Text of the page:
Not to complain about AV-Test, since this is more of a general issue facing all testers, but as I am sure you are aware, in any kind of sample set containing files not specifically verified by a human being there can be files which are incorrectly identified as malicious code when, in fact, they do not contain any executable code at all, or contain code that does not perform a threatening action, even though the behavior may initially be diagnosed as malicious (for example, a license key mechanism that injects the key into a runtime executable or library). While rare, reports of "false 'false positives'" can occur in tests involving samples, and investigating and balancing out those cases can be labor-intensive for both the tester and the testee.
I completely agree.
In my opinion, these tests are not representative of reality, but they can be useful as long as the reader understands the data. I remember a few months ago we absolutely bombed one of these tests because we generated hundreds of false positives. The tester installed us on a machine with thousands of infections and we (rightfully, in my opinion) automatically ramped up the heuristics to maximum, so we started to treat every file on the PC with maximum suspicion. Of course we generated lots of false positives and they trashed the product! In the real world, if one of our customers installed us on a machine with thousands of infections, the last thing they'll be concerned about is a false positive! Not to mention it would be pretty much impossible to get a PC into that state with Webroot SecureAnywhere installed!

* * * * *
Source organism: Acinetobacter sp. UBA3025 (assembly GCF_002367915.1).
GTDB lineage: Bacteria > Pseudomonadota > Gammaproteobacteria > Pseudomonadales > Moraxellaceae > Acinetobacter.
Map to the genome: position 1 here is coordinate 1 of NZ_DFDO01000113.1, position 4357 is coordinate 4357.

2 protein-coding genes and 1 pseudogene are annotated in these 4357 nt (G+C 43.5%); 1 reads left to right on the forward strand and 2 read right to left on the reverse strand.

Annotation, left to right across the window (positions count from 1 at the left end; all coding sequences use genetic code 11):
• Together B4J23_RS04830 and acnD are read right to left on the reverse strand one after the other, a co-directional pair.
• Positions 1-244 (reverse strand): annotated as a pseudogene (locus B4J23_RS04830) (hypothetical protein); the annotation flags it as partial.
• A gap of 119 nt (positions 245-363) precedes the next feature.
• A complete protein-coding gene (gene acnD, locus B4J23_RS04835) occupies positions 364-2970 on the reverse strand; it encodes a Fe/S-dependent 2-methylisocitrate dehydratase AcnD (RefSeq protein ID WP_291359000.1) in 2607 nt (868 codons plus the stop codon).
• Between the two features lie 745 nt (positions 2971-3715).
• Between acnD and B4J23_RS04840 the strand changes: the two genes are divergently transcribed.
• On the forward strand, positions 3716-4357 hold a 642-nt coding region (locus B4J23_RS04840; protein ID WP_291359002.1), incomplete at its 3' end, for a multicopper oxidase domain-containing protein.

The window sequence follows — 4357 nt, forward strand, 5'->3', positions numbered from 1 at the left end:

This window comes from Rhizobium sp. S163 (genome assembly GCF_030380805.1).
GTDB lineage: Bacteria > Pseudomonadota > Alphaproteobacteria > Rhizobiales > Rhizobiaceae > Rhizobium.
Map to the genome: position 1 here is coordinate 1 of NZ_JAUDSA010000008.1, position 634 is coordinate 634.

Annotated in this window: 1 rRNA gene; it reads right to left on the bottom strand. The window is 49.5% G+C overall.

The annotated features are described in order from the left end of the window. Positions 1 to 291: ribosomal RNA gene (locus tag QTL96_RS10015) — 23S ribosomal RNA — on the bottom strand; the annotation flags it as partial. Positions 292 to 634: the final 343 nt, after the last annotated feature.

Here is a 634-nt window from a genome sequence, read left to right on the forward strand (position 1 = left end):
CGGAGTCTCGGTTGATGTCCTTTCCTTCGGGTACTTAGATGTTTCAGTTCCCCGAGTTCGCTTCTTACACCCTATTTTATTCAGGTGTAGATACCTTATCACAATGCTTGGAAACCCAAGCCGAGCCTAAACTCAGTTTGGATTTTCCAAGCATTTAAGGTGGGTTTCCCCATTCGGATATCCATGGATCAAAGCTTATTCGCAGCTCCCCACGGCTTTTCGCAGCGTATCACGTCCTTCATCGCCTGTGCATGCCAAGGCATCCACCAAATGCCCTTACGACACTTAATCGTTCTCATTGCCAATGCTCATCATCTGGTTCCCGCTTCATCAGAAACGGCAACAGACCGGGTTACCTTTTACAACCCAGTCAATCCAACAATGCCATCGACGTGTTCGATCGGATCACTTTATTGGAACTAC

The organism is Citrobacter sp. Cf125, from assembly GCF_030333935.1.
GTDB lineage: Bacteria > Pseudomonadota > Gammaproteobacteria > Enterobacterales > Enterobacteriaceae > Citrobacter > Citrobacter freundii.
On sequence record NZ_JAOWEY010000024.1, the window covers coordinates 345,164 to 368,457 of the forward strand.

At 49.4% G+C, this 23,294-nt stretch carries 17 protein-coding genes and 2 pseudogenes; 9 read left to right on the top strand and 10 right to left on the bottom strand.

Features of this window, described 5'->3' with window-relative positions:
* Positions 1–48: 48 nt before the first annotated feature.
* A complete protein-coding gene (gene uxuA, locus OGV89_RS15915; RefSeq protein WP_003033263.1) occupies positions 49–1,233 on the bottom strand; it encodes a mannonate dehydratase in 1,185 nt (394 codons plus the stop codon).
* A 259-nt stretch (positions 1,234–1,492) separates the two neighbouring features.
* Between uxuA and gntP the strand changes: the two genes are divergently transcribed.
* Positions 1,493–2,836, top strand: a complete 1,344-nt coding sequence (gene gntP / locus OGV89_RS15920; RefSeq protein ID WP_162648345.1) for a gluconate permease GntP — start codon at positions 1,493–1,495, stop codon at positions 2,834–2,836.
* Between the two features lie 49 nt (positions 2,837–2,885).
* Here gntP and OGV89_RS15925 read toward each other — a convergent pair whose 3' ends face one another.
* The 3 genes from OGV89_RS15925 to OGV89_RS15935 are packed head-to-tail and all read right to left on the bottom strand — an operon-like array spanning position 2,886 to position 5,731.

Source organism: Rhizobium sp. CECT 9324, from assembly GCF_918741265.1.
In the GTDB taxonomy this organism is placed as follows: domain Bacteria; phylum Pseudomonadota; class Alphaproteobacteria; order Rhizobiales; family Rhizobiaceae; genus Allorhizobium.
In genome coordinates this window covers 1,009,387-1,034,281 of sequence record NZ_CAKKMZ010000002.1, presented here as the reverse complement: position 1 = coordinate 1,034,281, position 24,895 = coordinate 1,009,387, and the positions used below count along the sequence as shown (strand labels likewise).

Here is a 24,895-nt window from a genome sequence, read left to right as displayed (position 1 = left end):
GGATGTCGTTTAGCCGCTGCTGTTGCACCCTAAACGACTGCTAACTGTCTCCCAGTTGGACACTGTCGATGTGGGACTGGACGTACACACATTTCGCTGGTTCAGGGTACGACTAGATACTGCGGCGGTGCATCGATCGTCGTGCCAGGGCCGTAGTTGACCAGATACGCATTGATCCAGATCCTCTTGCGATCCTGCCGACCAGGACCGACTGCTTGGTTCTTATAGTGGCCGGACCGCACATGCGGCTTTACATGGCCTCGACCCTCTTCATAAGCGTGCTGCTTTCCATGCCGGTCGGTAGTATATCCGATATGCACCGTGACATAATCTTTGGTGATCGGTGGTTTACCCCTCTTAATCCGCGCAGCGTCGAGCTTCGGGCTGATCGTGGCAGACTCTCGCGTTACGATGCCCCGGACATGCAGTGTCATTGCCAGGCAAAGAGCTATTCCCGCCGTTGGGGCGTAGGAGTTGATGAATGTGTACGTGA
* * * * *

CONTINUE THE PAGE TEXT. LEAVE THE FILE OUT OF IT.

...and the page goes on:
One of the biggest problems I have with these tests is that the testers have to manually update the signature definitions before testing their sample malware. In the real-world, we don't get the luxury of updating our definitions the second before an infection strikes. With ~50,000 new threats every day, there's a huge window of exposure between updates which is not accounted for in the tests.
The 0-day tests they perform are also very weak. They tend to scan the virus and if the security vendor fails to detect it, the virus will be executed. If the virus is then running in memory, the security vendor is assumed to have failed. They don't take into consideration the monitoring capability of Webroot SecureAnywhere and the fact that the endpoint is protected from the threat, even though it's running (as you can see in the video in the OP).
The performance tests they perform can be very useful, though. :-)